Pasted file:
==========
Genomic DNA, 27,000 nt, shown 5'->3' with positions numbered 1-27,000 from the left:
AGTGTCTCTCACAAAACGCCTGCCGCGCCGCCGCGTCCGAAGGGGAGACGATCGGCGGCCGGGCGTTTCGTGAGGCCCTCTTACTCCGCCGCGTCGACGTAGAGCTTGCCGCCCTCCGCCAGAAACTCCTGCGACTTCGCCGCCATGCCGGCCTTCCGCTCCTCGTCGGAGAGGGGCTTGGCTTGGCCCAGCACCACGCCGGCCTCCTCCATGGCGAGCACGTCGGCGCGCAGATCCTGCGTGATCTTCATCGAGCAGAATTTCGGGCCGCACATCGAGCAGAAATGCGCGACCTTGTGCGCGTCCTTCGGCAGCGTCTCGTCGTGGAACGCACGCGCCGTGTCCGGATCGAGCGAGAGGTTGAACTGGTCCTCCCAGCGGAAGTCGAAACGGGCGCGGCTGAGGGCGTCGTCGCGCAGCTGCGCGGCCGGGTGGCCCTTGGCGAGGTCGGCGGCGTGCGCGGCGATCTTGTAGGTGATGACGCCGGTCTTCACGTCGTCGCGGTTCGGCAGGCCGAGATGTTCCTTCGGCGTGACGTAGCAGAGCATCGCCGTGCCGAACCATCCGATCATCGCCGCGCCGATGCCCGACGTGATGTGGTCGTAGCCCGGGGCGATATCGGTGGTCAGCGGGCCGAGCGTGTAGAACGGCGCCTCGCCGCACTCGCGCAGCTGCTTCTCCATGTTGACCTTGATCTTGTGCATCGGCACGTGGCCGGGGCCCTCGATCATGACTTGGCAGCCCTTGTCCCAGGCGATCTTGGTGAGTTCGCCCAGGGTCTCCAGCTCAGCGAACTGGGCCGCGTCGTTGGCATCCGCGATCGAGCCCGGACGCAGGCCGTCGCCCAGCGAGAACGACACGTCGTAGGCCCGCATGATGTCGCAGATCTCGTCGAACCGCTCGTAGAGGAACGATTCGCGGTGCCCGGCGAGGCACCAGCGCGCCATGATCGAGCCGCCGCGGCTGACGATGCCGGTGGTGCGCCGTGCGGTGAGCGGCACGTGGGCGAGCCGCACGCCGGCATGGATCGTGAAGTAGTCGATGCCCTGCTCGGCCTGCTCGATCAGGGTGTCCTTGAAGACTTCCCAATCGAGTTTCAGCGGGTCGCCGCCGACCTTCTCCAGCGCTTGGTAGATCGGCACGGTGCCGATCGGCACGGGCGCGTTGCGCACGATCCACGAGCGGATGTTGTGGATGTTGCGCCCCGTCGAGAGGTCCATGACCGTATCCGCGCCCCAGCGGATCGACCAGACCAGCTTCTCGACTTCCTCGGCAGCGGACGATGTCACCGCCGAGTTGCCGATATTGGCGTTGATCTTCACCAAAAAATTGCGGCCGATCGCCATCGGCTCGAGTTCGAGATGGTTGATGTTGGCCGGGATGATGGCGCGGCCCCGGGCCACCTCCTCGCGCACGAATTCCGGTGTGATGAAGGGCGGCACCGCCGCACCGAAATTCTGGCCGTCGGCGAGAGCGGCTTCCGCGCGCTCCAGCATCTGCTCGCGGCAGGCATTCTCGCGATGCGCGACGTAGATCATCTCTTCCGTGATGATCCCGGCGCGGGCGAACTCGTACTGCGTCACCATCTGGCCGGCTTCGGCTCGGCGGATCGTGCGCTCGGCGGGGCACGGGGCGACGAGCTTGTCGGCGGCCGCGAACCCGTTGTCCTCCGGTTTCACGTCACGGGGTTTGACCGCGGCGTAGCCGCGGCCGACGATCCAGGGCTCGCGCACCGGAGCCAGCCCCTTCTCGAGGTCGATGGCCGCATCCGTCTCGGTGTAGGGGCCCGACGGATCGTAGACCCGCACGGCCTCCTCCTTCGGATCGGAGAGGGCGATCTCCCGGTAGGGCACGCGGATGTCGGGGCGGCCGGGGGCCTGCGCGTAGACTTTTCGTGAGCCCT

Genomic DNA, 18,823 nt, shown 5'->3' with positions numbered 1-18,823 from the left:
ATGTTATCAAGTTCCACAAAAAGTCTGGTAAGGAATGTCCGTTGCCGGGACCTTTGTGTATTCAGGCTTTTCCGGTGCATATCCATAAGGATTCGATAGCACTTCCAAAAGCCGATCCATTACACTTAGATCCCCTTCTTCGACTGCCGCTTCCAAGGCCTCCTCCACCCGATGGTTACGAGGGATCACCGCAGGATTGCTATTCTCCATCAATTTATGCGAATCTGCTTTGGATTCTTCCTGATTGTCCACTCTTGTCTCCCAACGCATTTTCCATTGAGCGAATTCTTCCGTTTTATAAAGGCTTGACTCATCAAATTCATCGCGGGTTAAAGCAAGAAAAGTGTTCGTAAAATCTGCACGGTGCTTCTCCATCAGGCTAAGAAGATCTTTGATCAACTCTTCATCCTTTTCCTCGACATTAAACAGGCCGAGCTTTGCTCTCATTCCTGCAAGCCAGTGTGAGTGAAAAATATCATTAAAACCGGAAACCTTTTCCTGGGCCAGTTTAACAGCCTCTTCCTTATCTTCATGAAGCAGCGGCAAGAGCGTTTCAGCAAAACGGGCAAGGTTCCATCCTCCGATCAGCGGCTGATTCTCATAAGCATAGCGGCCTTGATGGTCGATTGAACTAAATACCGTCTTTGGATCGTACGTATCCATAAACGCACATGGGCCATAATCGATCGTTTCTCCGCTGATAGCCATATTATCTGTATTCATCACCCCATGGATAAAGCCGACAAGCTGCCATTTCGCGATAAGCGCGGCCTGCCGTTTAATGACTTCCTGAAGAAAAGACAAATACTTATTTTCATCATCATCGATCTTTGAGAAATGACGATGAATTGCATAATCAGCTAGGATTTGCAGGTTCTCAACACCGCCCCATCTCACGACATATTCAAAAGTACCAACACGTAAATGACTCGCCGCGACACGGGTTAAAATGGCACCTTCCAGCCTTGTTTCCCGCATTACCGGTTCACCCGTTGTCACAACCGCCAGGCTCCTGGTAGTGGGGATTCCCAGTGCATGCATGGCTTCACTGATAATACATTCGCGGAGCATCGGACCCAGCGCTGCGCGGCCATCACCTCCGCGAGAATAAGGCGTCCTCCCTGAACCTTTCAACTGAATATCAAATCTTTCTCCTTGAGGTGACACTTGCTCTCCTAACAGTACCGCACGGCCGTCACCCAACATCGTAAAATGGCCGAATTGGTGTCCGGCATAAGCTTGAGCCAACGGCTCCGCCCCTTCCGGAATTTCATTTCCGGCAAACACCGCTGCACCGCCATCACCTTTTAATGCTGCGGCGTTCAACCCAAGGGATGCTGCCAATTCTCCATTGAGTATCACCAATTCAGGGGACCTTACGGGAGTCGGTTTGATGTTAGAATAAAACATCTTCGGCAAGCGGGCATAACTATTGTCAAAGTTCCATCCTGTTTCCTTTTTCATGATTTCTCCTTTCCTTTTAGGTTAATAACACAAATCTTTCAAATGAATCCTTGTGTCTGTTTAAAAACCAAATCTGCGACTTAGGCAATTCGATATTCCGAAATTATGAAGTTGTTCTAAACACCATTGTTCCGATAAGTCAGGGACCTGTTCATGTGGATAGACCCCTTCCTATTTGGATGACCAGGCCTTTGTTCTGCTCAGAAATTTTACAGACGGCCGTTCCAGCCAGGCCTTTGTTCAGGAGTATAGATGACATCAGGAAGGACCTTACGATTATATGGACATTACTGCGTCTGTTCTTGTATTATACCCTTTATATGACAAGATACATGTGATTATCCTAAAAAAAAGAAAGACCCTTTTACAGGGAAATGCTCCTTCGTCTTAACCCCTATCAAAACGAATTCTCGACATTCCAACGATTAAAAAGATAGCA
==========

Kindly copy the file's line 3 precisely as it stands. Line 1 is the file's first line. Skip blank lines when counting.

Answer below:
Genomic DNA, 18,823 nt, shown 5'->3' with positions numbered 1-18,823 from the left: